Tuesday, June 25, 2013

Don't Overlook the Consequences of Client Problems

When selling your firm's services, keep this principle in mind: The depth of the problem defines the value of the solution. In other words, the more painful, costly, complex, or debilitating the problem, the more the client is willing to pay for the solution your firm offers.

Years ago, I was introduced to the idea that the value of a service is largely defined by whether the client or the service provider is driving the value proposition. When the client clearly understands the problem and can prescribe the needed solution, your service is less valuable. But when the problem is complex and the right solution is more difficult for the client to determine, the value of your firm's insights increases.

So one of the keys to differentiating your services and increasing your profits is doing an effective job helping clients diagnose their problems. Unfortunately, A/E firms often work in the opposite direction, taking a multifaceted problem (from the client's perspective) and reducing it to little more than a technical problem. What this means is that we become perceived less as problem solvers and more as specialized service providers. Which do you think is more valuable?

One way to increase the value of your solution is to connect it to solving not only the technical problem, but the consequences it produces. Imagine a scenario where the largest employer in a small town changes its wastewater pretreatment system, leading to periodic violations of the town's wastewater treatment plant permit limits. As an engineer, you can quickly diagnose the technical problem. But the real problem is much more complex, isn't it?
  • The business changed its pretreatment system because of excessive costs and operational problems.
  • Given the business's substantial contribution to the local economy, the Town has limited political capital for pushing it fix the problem. Plus there is already tension between the two parties over other issues.
  • The State DEQ is holding up approval of an amendment to the Town's NPDES permit allowing for land disposal of sludge pending resolution of the pretreatment problem.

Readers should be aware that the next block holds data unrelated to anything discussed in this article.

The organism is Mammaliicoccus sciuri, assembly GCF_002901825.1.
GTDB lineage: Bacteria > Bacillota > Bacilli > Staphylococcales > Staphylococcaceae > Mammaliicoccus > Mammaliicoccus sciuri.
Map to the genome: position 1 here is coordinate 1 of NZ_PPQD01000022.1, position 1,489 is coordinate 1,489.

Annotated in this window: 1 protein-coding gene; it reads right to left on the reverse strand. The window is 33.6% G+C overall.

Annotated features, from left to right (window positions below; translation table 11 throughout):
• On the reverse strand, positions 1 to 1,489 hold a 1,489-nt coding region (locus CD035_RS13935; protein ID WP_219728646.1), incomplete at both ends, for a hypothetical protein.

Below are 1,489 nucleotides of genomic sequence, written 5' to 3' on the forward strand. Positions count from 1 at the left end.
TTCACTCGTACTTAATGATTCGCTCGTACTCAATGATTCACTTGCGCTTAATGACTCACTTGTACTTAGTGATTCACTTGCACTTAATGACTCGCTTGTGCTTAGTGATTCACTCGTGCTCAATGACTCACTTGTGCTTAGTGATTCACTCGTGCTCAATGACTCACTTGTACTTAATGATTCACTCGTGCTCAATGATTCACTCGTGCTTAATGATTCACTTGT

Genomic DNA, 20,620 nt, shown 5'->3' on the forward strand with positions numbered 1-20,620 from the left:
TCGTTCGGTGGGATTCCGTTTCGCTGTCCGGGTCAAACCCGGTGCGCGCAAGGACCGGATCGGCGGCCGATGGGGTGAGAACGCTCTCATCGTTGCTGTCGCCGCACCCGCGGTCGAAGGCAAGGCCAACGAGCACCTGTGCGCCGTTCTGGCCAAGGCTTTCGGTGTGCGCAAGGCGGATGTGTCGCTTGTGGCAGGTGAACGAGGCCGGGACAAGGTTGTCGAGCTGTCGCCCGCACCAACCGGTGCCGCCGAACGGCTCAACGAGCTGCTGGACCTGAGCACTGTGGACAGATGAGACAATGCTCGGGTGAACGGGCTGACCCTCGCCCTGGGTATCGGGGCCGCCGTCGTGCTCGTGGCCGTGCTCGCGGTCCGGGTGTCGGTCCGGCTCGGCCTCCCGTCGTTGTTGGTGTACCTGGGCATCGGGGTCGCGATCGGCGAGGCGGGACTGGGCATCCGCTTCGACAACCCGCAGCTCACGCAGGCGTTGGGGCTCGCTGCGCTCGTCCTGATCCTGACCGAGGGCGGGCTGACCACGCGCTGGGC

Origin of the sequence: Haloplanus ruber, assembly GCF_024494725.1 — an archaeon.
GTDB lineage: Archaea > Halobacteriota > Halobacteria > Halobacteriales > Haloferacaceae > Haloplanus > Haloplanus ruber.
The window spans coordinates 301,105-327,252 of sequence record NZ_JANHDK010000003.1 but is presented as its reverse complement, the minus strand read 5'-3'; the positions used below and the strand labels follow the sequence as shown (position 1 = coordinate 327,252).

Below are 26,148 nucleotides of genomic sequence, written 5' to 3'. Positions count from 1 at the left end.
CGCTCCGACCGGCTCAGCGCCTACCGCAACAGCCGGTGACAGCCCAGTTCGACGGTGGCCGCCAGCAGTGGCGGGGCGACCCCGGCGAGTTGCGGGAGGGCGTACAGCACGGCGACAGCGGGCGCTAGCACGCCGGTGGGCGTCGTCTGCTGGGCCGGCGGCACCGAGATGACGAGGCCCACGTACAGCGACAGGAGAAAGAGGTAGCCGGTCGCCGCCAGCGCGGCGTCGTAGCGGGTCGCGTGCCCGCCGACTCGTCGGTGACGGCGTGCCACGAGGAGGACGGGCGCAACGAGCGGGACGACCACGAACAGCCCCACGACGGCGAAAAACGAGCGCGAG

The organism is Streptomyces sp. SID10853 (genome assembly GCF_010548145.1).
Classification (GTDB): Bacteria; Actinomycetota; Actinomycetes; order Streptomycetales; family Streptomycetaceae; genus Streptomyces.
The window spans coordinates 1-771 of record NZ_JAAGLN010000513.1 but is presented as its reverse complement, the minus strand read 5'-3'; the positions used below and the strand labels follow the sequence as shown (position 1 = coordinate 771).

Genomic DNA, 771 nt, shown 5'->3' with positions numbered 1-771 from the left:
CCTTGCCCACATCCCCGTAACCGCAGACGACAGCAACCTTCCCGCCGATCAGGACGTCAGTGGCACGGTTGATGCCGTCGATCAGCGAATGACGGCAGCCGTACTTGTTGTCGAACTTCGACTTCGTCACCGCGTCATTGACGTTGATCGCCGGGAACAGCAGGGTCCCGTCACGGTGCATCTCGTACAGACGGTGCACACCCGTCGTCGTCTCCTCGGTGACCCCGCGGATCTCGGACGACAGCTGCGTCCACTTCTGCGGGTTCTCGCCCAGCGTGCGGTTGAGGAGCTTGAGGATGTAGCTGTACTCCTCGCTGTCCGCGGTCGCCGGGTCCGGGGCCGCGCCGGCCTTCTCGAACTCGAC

• With the delay, the farm owners who had agreed to accept the land disposal are getting antsy because of growing concerns by neighbors about the practice.
  • The mayor, who is up for reelection, has strong ties to the business in question, but also is facing pressure from citizens who use the river for recreation downstream of the treatment plant.
I could go on with the complications associated with this scenario, but you get the idea. There are many consequences arising from the pretreatment system changes, and most of them aren't technical in nature. Which engineering firm will be able to connect the dots and offer a comprehensive, value-added solution?

One did. They devised a solution that involved modifications to both the pretreatment system and the Town's facility, and at a cost that both parties could swallow. They negotiated with DEQ to gain approval for this novel approach. And...they led a couple of meetings with concerned local residents to explain the solution and, as a bonus, allay fears about the plan for land disposal. And...you probably guessed it, the mayor was prominently involved in the dialogue.  

This sequence all started when the engineering firm helped the client better understand the far-reaching consequences of the technical problem, how they were connected, and how a solution could be developed that addressed most if not all of them. For this, the Town was willing to pay them significantly more than any of the competing firms proposed.

In the classic sales book, SPIN Selling, author Neil Rackham describes how the best sellers in his extensive research went beyond simply characterizing the buyer's problem to helping the buyer understand the implications of the problem. This more accurately defines the true value proposition—one shaped by the seller, by the way—and enlarges the need for and the value of the solution. You might illustrate the initial value proposition this way:
This is often how the client perceives the situation, or at least defines it relative to procuring services from a firm like yours. But once you've helped the client develop a deeper understanding of the problem and its various consequences and risks, you are in a better position to redefine a broader, more valuable solution than the client initially envisioned, as depicted below:
Of course, there are other factors, such as budget limitations or long-entrenched buying habits, that may prevent a client from agreeing to your enhanced solution. But over the long run, uncovering and addressing the consequences of client problems will add value to what you do and help you combat the commoditization trend.

In exploring the client's deeper needs, you may find it helpful to use what I call the "Question Progression." Another finding of Rackham's research is that a certain sequence of questioning works best in developing your expanded value proposition. The Question Progression is my modified approach, which you can read about here.

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